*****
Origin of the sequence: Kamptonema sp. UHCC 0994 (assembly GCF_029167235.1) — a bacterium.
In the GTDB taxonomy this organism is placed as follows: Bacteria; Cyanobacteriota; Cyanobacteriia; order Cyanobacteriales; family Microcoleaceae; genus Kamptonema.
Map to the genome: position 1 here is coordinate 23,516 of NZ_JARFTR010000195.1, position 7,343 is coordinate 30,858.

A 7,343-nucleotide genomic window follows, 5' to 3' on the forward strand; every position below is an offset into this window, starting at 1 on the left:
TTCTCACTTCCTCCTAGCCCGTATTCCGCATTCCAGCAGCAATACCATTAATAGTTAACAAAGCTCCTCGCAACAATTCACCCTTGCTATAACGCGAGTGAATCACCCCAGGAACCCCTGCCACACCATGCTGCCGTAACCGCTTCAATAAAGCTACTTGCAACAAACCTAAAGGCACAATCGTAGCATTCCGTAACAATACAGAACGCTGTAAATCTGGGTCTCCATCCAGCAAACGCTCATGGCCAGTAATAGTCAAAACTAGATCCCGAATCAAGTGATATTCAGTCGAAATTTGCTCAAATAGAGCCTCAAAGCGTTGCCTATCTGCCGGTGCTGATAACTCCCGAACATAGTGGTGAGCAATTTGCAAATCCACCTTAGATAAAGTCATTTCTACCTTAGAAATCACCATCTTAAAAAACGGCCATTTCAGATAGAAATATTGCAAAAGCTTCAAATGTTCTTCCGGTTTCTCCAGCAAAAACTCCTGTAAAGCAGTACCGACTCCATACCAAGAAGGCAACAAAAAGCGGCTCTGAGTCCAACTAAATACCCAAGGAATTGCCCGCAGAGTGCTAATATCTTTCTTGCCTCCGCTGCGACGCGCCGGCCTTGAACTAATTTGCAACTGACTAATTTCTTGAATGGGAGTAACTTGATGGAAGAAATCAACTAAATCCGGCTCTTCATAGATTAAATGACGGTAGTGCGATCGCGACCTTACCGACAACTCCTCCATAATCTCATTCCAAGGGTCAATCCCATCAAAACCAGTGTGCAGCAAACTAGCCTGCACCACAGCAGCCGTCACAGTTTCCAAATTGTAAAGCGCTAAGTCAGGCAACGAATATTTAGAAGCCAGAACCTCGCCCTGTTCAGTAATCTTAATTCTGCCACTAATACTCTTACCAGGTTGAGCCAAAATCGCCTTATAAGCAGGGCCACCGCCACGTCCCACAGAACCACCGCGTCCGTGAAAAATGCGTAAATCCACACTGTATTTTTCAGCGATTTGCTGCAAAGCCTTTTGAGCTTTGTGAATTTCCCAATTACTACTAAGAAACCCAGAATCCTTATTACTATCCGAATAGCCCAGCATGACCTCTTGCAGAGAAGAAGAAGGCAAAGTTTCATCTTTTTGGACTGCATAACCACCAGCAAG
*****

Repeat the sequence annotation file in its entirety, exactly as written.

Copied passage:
Origin of the sequence: Kamptonema sp. UHCC 0994 (assembly GCF_029167235.1) — a bacterium.
In the GTDB taxonomy this organism is placed as follows: Bacteria; Cyanobacteriota; Cyanobacteriia; order Cyanobacteriales; family Microcoleaceae; genus Kamptonema.
Map to the genome: position 1 here is coordinate 23,516 of NZ_JARFTR010000195.1, position 7,343 is coordinate 30,858.

A 7,343-nucleotide genomic window follows, 5' to 3' on the forward strand; every position below is an offset into this window, starting at 1 on the left:
TTCTCACTTCCTCCTAGCCCGTATTCCGCATTCCAGCAGCAATACCATTAATAGTTAACAAAGCTCCTCGCAACAATTCACCCTTGCTATAACGCGAGTGAATCACCCCAGGAACCCCTGCCACACCATGCTGCCGTAACCGCTTCAATAAAGCTACTTGCAACAAACCTAAAGGCACAATCGTAGCATTCCGTAACAATACAGAACGCTGTAAATCTGGGTCTCCATCCAGCAAACGCTCATGGCCAGTAATAGTCAAAACTAGATCCCGAATCAAGTGATATTCAGTCGAAATTTGCTCAAATAGAGCCTCAAAGCGTTGCCTATCTGCCGGTGCTGATAACTCCCGAACATAGTGGTGAGCAATTTGCAAATCCACCTTAGATAAAGTCATTTCTACCTTAGAAATCACCATCTTAAAAAACGGCCATTTCAGATAGAAATATTGCAAAAGCTTCAAATGTTCTTCCGGTTTCTCCAGCAAAAACTCCTGTAAAGCAGTACCGACTCCATACCAAGAAGGCAACAAAAAGCGGCTCTGAGTCCAACTAAATACCCAAGGAATTGCCCGCAGAGTGCTAATATCTTTCTTGCCTCCGCTGCGACGCGCCGGCCTTGAACTAATTTGCAACTGACTAATTTCTTGAATGGGAGTAACTTGATGGAAGAAATCAACTAAATCCGGCTCTTCATAGATTAAATGACGGTAGTGCGATCGCGACCTTACCGACAACTCCTCCATAATCTCATTCCAAGGGTCAATCCCATCAAAACCAGTGTGCAGCAAACTAGCCTGCACCACAGCAGCCGTCACAGTTTCCAAATTGTAAAGCGCTAAGTCAGGCAACGAATATTTAGAAGCCAGAACCTCGCCCTGTTCAGTAATCTTAATTCTGCCACTAATACTCTTACCAGGTTGAGCCAAAATCGCCTTATAAGCAGGGCCACCGCCACGTCCCACAGAACCACCGCGTCCGTGAAAAATGCGTAAATCCACACTGTATTTTTCAGCGATTTGCTGCAAAGCCTTTTGAGCTTTGTGAATTTCCCAATTACTACTAAGAAACCCAGAATCCTTATTACTATCCGAATAGCCCAGCATGACCTCTTGCAGAGAAGAAGAAGGCAAAGTTTCATCTTTTTGGACTGCATAACCACCAGCAAG